Unavoidable Confrontation and How to Manage it.
In my role as a corporate coach, handling confrontation is the number one challenge that clients bring to session. Senior executives often need to develop the skills necessary to assert their point of view and achieve their goal, whilst managing any potential conflict and ending the interaction on a positive note with all parties feeling listened to and valued.
Divorce and separation are no different. We have to have very difficult conversations where often both parties have disparate goals and strongly held opinions. Emotions are frequently running high and the odds can seem enormous.
So, how can we manage these interactions? Here are some ideas:
What do you want to achieve?
Prepare your thoughts and focus on your goal. If you don’t know what you want, you will be easily confused and distracted. At the same time, maintain some room for compromise.
Stick to the point
Set the agenda/subject matter for your conversation, agree it and try to keep to it. These discussions can be easily derailed when every grievance and gripe is brought into play.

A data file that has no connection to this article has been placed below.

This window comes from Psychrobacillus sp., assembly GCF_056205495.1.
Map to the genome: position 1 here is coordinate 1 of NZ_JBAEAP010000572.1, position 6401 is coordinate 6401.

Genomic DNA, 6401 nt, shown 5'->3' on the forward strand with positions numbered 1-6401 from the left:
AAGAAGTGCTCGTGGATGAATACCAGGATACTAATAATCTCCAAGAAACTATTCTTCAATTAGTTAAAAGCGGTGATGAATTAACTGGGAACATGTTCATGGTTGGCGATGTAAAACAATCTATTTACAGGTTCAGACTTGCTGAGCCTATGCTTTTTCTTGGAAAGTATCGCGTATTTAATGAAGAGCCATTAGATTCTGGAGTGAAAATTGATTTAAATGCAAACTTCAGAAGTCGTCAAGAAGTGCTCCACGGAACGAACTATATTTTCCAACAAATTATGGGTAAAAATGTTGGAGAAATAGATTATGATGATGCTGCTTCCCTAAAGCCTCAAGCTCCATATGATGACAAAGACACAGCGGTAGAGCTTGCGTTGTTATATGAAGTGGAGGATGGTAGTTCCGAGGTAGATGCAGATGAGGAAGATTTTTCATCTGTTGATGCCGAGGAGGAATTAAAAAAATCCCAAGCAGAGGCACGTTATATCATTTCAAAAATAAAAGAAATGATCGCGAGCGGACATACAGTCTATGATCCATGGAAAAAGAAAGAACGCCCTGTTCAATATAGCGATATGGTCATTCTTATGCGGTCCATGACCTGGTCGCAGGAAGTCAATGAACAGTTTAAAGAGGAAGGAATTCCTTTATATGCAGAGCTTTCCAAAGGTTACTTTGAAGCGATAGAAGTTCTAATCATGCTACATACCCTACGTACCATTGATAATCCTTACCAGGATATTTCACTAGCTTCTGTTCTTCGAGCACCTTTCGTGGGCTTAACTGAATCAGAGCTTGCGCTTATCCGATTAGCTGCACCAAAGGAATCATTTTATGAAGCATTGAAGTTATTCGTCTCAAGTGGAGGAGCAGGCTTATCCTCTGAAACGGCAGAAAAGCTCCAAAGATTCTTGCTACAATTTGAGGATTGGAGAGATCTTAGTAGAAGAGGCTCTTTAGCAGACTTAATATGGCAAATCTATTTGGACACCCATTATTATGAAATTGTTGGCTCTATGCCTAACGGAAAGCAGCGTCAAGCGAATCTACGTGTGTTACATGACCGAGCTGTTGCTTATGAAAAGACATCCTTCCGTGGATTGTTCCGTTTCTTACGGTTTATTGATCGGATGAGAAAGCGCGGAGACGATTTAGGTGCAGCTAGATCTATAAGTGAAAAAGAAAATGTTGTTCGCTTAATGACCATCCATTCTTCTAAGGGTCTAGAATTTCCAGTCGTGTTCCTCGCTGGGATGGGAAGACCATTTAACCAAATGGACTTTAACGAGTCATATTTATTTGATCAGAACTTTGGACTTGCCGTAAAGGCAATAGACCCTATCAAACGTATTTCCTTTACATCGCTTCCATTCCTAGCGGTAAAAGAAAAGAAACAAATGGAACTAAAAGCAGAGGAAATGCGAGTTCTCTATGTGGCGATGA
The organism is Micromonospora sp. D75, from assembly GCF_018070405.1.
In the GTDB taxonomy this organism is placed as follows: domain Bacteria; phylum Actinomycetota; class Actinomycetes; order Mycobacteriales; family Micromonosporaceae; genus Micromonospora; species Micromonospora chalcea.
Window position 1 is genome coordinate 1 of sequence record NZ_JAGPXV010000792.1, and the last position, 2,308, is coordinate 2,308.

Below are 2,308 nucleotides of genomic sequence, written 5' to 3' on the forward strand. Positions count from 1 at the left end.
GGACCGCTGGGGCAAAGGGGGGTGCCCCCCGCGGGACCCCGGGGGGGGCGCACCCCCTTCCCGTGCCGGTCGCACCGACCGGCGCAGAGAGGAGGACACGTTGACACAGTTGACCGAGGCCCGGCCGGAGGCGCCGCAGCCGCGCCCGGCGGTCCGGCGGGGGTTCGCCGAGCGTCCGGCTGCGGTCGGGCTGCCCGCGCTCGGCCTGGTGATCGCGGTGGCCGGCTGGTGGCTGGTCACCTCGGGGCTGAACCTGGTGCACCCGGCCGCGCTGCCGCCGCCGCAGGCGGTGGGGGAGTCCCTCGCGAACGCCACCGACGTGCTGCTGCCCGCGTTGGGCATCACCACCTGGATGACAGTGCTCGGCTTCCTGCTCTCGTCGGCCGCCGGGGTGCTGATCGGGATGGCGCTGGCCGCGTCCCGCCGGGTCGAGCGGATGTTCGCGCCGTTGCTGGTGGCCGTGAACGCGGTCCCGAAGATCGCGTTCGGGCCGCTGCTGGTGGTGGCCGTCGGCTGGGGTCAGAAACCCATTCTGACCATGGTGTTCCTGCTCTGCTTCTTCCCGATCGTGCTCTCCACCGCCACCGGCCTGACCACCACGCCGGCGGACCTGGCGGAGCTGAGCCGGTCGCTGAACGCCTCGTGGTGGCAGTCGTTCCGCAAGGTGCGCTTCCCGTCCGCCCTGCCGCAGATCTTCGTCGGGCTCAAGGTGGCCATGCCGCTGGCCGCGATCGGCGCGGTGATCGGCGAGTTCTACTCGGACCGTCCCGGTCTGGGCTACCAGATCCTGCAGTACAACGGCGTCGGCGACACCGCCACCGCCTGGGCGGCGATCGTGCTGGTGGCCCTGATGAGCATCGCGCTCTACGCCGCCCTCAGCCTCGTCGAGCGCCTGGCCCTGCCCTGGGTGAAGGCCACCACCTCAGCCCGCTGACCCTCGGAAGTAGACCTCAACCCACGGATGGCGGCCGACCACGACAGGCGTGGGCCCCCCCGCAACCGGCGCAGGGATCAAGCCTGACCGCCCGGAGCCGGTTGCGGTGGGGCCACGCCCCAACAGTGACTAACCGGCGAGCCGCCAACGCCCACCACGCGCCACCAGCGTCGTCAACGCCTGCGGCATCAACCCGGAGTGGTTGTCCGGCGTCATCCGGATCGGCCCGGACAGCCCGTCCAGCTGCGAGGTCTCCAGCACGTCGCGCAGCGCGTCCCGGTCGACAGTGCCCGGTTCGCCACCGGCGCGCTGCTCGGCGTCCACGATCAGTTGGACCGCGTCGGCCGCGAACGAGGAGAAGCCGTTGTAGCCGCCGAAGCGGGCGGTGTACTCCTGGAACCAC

We are all more likely to compromise if we feel we have been heard. Don’t spend the time when your ex is talking; preparing your response. Actively listen and then take a moment to respond.
Check your understanding
Paraphrase the other person's point of view to express your understanding or indicate that you understand even if you do not agree.
Make your point concisely and repeatedly. Try not to waffle as this gives lots of opportunity to rebuff your thoughts and it can muddy the waters.
Keep your emotions in check. Anger, tears, sarcasm and frustration have no part to play here. If you start to feel emotional and you need a break, request one or re-visit the conversation later.
Avoid trigger points
In any relationship, we are aware that certain actions or comments will push the other person’s buttons. If you can avoid these, your conversation has more chance of being successful.
Accept that it is not about winning. Focus on having an open discussion with a compromised outcome. A success is when you have been heard, listened to the other person and reached a compromise.
Accept that you won’t always avoid confrontation. Many of these tips rely on the assumption that the other person also wants to avoid confrontation, that they find it as distressing as you do and that they want a solution as much as you do. That is not always the case regrettably.
In our daily lives, most of us actively try to avoid confrontation. In divorce, that is not always possible or even very likely. Developing the skills to manage this inevitable conflict in an optimum fashion will be well worth your time and energy.